Back in 2014, a picture book idea popped into my head. Luckily I jotted it down in my handy, dandy PiBoIdMo notebook. Gradually, the idea grew into a story about a girl named Chana who was miffed that everyone was mangling her name (“Shayna-China-Shawna-Kahana”). “I’m changing my name to Sue!” Chana cried to her grandmother.
“Sue’s a nice name,” said Grandma. “But did you know there was another Chana who came before you?” Grandma proceeded to tell her granddaughter all about Great Grandma Chana, her voyage to America, and her amazing qualities. Guess which name Chana chooses in the end? I titled the book THAT’S NOT MY NAME, and sent a draft to my critique group.
The critiques I received were lukewarm. My writing partners liked that the book drew on my personal experience. (Not a day goes by without someone bungling my name. The “Ch” is a throat clearing kh sound, like Challah bread or Chanukah, + Ah +Nah.) I had a feeling that all the Sibhoans, Seans, Xaviers, and Chiaras, of the world could relate. The book also emphasized the meanings of names and the importance of maintaining family traditions. Some of my critique partners found the story relatable, BUT . . . they didn’t like that Grandma solved Chana’s problem for her, which made the story fall flat as a pancake run over by a Zamboni.
How could Chana solve her own problem? I made about 10 different attempts at revision. In one draft, Chana scrutinized old photographs. In another she studied a family quilt. She even tried on Grandma Chana’s name necklace. But all of these ideas were BORING! I was stuck.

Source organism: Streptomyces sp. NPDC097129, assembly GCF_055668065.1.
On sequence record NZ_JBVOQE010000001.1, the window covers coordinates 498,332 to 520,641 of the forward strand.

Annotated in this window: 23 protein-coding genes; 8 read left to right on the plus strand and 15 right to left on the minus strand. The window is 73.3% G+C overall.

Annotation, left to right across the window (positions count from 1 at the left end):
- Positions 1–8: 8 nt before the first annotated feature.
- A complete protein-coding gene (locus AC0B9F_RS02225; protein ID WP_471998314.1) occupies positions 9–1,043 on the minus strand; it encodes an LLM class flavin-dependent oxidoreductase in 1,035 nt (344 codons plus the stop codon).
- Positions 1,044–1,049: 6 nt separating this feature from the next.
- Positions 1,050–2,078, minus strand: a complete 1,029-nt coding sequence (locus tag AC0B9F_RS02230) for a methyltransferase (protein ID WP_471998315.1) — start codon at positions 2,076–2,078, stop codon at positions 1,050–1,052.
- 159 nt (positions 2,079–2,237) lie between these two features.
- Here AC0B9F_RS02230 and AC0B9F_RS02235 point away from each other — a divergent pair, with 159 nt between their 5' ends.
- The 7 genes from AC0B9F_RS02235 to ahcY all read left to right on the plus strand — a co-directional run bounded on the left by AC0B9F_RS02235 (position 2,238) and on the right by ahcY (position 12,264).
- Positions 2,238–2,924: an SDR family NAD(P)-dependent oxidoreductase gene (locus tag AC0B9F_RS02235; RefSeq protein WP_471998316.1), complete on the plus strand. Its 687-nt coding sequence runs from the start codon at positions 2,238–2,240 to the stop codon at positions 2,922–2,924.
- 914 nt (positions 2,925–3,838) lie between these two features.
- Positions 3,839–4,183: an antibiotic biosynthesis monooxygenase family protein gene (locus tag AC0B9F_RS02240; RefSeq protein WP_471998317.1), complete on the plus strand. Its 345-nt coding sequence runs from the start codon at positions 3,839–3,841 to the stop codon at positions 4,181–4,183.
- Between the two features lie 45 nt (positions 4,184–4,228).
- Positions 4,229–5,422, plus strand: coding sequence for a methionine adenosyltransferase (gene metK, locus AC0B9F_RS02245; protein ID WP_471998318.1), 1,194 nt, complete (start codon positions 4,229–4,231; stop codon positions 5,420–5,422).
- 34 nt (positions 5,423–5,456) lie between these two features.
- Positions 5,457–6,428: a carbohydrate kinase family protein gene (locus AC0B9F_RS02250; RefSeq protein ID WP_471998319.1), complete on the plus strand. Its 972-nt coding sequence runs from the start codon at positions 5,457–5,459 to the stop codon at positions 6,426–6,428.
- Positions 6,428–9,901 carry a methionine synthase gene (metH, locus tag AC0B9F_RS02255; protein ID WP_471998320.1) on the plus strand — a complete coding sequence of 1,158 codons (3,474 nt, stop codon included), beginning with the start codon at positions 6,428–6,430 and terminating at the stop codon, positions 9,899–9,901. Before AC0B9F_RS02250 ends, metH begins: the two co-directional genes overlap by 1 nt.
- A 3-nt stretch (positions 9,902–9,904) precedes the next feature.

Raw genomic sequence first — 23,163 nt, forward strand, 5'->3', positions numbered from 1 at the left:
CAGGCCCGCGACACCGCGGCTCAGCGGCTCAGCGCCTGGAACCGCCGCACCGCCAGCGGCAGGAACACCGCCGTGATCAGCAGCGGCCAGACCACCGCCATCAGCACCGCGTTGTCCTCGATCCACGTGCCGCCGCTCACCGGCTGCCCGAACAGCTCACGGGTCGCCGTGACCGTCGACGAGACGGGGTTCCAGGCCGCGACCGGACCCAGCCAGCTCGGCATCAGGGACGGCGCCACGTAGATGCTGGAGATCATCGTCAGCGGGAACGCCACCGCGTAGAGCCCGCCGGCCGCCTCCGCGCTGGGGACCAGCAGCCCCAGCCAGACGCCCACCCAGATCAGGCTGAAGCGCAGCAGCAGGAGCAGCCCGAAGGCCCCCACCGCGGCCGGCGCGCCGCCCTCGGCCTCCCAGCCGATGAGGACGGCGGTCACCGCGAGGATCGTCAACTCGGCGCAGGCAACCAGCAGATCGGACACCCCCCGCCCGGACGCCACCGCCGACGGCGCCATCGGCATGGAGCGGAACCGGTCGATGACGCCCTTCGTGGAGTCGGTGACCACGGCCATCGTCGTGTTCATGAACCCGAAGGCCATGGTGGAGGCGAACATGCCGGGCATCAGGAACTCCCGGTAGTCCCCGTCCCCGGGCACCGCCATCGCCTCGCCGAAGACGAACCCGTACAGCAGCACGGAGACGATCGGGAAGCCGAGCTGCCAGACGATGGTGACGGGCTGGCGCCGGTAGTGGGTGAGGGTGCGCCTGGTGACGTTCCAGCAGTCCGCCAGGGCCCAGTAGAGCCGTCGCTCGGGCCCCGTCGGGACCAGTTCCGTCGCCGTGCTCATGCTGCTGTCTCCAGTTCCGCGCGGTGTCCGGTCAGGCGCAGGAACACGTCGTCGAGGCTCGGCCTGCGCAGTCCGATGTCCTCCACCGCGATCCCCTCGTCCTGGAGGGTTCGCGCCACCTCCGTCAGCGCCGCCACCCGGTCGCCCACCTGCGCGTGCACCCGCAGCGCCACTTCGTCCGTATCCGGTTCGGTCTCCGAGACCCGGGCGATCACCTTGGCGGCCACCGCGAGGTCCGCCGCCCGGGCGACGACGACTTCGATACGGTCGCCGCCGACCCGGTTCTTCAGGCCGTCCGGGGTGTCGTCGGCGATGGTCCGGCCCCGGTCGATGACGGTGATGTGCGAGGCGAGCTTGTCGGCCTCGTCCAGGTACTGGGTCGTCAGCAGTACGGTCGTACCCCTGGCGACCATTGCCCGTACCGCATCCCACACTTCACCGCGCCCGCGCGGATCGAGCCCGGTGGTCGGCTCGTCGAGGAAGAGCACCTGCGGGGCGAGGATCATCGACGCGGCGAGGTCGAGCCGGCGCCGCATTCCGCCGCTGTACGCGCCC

Then, in the summer of 2015, I read a guest post by my agent, John Cusick, on the Kidlit Summer School blog. John offered “Three Ways to Jumpstart Your Draft When the Plot Starts to Sag.” Tip #1 was a field trip. “In life, if you’re in a funk, you might need a change of scenery,” John wrote. “Chances are your characters feel the same way. Try switching up the setting.”
I love field trips. (Anything to get away from my desk.) Around that time, I went hiking on vacation with my husband in the Canadian Rockies. We were trudging two miles up a mountain in the rain to get to the Lake Agnes Tea House when BAM! It hit me.
What if I drop my character into a whole new setting and a whole new era? Inspired by the rocks around me I thought: What if Chana is a cave girl named…
(See how I kept the Ch?) And what if she’s really steamed that her friends Oog, Boog, and Goog keep bungling her name? And what if she can’t find a T-shirt with her name on it? And what if she’s inspired to solve her own problem after looking at cave paintings of her great, great, great grandmother, the Mighty Wakawakaloch?
By placing my character in a whole new time and place, I had a fresh, new story with more action, more layers, and lots of humor. My critique partners gave it a thumbs up. I shared it at last year’s NJ-SCBWI Fall Craft Weekend and got rave reviews. When John read it, he tweeted:
Making your agent cry is a good thing (sometimes). We submitted the book to publishers at the start of 2016 and got the obligatory pile of rejections. And then, sometime during Round 2, the wonderful Kate O’Sullivan at Houghton Mifflin Harcourt said yes! She signed with the hilarious illustrator Mary Sullivan (author/illustrator of BALL, TREAT, and more!).
I’m forever grateful to Tara Lazar & the soon-to-be-renamed PiBoIdMo for giving me the spark to get this story started. Without my handy, dandy PiBoIdMo notebook—and the lessons I’ve learned over the years about freely jotting down ideas & then fine-tuning them—none of this would ever have happened. Stay tuned for WAKAWAKALOCH’s debut in 2019!
Chana Stiefel (back of the throat Ch-ah-nah STEE-ful) is the author of more than 20 non-fiction books for kids on topics like exploding volcanoes and stinky castles. Her debut picture book, DADDY DEPOT, will be published by Feiwel & Friends in May 2017. WAKAWAKALOCH will be published by Houghton Mifflin Harcourt in 2019. Chana is represented by John M. Cusick at Folio Literary. Check out Chana’s work at chanastiefel.com and on her authors’ blog, which she co-writes with her writing partner Donna Cangelosi, at kidlittakeaways.com.